Did you say access to justice? Case Carvalho and Others v. Parliament and Council - T-330/18 - Matthias Mueller  (CC BY 2.0)

Did you say access to justice? Case Carvalho and Others v. Parliament and Council - T-330/18

On 24 May 2018, several families brought an action before the General Court of the European Union for annulment and compensation for insufficient measures to combat climate change.

We wrote previously about this subject : “The road to successful action against the EU is, however, not without pitfalls. The General Court will initially have to rule on the admissibility of the action. Under Article 263(4) of the TFEU, the families will have to prove the existence of direct and individual harm in the case of each applicant. Yet, as things currently stand, the restrictive case law of the Court of Justice of the European Union makes access to justice particularly difficult for citizens and environmental organisations.”.

As might be expected, the General Court of the European Union ruled, in its order of 8 May 2019, that the action was inadmissible and confirmed that it was not prepared to abandon its settled "Plaumann" case-law. According to that case-law, natural or legal persons satisfy the condition of individual concern only if "the contested act affects them by reason of certain attributes that are particular to them or by reason of circumstances in which they are differentiated from all other persons, and by virtue of these factors distinguishes them individually just as in the case of the addressee".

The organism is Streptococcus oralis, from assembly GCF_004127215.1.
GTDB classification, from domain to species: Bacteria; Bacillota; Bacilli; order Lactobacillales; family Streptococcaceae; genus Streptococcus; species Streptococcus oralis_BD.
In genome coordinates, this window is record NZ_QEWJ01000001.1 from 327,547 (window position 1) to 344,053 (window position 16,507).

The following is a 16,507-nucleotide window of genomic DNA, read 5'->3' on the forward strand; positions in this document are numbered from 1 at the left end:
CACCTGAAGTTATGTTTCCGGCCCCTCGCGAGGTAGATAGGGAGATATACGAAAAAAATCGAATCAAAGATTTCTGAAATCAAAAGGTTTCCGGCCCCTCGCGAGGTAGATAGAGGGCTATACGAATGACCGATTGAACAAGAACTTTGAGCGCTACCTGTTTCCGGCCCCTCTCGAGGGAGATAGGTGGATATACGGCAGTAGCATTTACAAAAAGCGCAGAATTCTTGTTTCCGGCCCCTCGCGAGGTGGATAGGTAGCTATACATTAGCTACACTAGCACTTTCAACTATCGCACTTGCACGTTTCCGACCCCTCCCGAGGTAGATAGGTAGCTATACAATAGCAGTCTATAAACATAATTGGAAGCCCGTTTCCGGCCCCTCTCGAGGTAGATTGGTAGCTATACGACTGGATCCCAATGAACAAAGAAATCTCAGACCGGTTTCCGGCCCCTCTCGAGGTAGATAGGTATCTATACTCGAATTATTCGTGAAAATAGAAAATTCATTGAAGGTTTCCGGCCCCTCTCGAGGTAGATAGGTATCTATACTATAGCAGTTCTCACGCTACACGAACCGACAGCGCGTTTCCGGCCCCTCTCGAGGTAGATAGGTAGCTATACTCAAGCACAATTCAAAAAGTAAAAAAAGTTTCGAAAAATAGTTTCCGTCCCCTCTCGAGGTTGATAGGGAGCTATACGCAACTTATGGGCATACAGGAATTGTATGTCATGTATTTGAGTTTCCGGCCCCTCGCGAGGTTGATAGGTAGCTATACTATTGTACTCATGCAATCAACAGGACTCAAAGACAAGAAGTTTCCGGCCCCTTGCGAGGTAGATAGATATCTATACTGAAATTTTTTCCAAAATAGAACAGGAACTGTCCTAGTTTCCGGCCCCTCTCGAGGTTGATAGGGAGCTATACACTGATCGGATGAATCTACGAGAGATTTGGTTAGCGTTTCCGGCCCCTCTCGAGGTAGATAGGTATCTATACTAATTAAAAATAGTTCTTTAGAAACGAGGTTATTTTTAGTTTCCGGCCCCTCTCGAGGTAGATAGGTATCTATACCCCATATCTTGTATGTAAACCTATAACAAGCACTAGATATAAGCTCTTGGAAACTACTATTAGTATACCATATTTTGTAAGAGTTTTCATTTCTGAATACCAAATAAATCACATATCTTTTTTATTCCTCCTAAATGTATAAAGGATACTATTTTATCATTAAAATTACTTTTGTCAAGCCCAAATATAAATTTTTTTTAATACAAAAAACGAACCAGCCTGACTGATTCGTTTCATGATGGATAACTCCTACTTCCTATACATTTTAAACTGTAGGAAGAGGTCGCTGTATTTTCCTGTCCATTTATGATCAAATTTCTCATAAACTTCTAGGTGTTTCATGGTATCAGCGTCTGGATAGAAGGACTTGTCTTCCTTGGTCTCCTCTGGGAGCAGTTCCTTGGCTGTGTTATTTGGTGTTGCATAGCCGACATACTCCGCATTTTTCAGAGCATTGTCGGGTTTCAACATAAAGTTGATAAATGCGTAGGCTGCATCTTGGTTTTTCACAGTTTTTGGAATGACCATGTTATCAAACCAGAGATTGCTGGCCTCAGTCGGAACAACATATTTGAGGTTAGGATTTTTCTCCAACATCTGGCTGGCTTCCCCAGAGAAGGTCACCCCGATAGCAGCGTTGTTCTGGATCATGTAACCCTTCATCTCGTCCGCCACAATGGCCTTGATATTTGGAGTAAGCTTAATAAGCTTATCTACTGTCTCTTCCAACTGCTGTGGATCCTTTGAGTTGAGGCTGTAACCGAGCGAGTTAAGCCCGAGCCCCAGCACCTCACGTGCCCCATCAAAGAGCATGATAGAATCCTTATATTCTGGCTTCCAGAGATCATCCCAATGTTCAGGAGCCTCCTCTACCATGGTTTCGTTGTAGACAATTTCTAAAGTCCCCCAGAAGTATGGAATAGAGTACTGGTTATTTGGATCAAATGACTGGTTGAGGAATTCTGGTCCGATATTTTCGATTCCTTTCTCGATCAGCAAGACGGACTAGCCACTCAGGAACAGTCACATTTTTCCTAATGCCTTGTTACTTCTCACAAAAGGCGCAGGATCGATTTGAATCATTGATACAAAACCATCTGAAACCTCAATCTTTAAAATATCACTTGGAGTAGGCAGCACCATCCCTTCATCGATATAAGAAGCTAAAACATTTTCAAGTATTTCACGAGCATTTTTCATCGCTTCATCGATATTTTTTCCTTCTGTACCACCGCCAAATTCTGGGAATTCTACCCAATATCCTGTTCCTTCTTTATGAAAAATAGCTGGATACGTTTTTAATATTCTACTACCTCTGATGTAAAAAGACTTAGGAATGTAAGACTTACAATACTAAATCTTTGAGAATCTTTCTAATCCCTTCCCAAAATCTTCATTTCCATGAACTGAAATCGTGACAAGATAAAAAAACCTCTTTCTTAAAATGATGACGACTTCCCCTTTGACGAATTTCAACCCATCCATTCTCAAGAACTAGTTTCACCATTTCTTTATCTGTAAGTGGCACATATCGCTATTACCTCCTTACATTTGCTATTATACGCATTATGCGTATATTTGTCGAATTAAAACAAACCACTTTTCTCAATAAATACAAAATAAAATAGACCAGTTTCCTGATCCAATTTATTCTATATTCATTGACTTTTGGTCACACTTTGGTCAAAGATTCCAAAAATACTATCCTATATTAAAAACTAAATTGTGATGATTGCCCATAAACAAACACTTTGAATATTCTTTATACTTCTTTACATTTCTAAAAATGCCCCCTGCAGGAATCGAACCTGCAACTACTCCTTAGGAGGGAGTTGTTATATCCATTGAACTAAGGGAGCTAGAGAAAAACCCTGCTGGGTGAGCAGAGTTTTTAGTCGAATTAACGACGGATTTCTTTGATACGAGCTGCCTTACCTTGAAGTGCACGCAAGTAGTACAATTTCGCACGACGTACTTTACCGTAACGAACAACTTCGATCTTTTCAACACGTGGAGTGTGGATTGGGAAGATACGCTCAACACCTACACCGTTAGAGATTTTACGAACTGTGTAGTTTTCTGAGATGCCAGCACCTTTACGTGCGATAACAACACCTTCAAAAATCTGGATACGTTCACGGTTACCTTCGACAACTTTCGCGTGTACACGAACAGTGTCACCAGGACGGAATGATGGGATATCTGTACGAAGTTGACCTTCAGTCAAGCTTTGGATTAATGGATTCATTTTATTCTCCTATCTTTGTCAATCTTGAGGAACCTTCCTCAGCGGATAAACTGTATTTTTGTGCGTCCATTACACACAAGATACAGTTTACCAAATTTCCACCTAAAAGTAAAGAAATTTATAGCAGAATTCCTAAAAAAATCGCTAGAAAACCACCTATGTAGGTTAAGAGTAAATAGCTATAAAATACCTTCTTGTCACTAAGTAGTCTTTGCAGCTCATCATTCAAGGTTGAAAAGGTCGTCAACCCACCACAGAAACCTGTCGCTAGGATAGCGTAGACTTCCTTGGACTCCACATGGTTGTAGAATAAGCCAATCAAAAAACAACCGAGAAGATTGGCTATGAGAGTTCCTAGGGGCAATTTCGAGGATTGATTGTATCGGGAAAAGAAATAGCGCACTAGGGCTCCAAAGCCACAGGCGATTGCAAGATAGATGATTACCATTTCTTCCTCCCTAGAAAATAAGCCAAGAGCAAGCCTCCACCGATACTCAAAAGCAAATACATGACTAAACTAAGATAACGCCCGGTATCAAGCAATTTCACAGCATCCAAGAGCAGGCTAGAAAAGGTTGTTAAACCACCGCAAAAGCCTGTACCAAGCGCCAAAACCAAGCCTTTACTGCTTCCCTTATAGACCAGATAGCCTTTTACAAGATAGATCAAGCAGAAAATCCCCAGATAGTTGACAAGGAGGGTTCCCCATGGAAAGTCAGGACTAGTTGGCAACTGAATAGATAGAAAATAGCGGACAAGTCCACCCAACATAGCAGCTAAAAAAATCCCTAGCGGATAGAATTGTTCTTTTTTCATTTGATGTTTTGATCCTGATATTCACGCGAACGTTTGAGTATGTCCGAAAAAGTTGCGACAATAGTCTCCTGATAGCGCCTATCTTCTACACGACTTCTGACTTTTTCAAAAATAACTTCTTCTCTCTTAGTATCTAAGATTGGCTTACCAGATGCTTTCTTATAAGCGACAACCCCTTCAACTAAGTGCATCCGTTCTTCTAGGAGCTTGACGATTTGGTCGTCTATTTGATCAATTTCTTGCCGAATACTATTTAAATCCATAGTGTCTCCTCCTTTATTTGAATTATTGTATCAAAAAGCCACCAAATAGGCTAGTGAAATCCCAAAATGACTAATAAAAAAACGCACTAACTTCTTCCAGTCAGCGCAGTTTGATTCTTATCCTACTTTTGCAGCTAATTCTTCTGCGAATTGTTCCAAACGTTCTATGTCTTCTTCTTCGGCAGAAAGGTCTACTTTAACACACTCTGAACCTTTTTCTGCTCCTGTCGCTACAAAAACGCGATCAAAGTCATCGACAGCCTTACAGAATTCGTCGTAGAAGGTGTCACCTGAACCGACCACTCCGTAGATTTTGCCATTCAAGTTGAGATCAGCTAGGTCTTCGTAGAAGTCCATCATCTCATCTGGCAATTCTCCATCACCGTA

In other words, this restrictive interpretation is not well suited to the specificities of environmental or climate issues. The plaintiffs highlight the paradox that the more serious the damage, the greater the number of people affected, the less judicial protection is available.

However, they are not alone in saying so. It should be recalled that in March 2017 the Aarhus Committee found that the EU was in violation of Articles 9 (3) and 9 (4) of the Aarhus Convention which enshrines access to justice in environmental matters, in particular because of its restrictive jurisprudence in terms of the individual concern criterion.

Citizens and environmental organisations will continue to bring actions aimed at changing European jurisprudence. In the meantime, it will be a consolation to us that this situation is specific to the conditions of access to EU courts, whose lessons cannot be applied by analogy to Belgian courts.

Photo: Matthias Mueller (CC BY 2.0)

Linli Pan - Van de Meulebroeke

By Linli Pan - Van de Meulebroeke

Published on

Associated areas of specialisation